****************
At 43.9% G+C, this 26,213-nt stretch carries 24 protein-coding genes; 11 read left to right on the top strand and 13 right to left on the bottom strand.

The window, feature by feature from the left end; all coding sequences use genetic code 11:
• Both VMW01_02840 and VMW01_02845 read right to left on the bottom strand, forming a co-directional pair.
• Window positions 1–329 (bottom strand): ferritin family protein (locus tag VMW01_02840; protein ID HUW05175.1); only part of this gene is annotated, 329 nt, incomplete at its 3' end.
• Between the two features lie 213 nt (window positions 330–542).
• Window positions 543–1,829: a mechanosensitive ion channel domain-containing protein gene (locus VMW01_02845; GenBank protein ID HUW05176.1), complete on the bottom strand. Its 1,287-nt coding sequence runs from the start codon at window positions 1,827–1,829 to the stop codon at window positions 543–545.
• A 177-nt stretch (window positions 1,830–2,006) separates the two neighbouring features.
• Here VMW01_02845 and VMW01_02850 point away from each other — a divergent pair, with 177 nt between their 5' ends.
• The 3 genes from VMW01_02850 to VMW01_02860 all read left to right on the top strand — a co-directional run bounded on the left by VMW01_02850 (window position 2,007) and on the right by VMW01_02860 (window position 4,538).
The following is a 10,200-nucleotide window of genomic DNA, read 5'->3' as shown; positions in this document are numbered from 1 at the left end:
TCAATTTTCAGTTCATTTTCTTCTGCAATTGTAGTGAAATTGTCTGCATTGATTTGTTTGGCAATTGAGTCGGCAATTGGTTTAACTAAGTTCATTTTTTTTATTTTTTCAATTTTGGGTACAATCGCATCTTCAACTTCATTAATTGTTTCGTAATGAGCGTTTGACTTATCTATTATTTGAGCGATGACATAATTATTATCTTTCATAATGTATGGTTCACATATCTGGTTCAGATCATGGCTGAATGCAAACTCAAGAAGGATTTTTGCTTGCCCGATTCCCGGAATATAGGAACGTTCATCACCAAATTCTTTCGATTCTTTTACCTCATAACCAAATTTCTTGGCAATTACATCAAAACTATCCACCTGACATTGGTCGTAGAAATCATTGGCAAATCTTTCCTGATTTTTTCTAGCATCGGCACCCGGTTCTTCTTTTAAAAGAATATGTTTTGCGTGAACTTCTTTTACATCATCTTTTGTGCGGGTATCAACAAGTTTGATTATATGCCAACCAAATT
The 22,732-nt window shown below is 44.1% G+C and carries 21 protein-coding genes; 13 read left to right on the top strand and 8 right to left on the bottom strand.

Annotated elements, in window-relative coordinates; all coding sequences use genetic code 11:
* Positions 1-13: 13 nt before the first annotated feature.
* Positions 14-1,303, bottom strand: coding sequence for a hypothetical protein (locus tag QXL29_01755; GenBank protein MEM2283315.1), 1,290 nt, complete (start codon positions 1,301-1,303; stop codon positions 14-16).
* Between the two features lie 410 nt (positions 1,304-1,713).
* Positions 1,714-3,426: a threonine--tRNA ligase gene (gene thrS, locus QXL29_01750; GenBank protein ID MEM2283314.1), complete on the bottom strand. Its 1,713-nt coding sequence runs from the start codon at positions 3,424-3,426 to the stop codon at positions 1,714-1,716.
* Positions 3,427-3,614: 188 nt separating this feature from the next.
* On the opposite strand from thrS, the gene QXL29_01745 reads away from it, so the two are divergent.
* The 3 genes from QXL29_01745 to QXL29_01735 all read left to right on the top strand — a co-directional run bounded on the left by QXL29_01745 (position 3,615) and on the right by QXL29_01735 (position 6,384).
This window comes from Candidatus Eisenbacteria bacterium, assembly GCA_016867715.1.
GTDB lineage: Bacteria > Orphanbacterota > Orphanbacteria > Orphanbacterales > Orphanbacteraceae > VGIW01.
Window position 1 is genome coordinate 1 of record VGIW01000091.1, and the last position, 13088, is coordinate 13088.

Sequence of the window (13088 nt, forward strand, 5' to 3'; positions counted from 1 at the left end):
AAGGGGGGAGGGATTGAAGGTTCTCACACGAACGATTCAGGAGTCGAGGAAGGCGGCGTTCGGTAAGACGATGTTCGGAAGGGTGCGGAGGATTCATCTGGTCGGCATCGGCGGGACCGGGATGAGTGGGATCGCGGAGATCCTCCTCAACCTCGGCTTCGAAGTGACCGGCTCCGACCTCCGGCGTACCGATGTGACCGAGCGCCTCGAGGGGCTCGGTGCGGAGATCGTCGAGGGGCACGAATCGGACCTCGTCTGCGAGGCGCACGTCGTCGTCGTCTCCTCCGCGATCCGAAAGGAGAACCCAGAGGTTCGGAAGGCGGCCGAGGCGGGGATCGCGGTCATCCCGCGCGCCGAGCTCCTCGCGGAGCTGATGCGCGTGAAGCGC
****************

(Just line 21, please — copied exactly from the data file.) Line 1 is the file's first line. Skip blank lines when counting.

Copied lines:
This window comes from Candidatus Eisenbacteria bacterium, assembly GCA_016867715.1.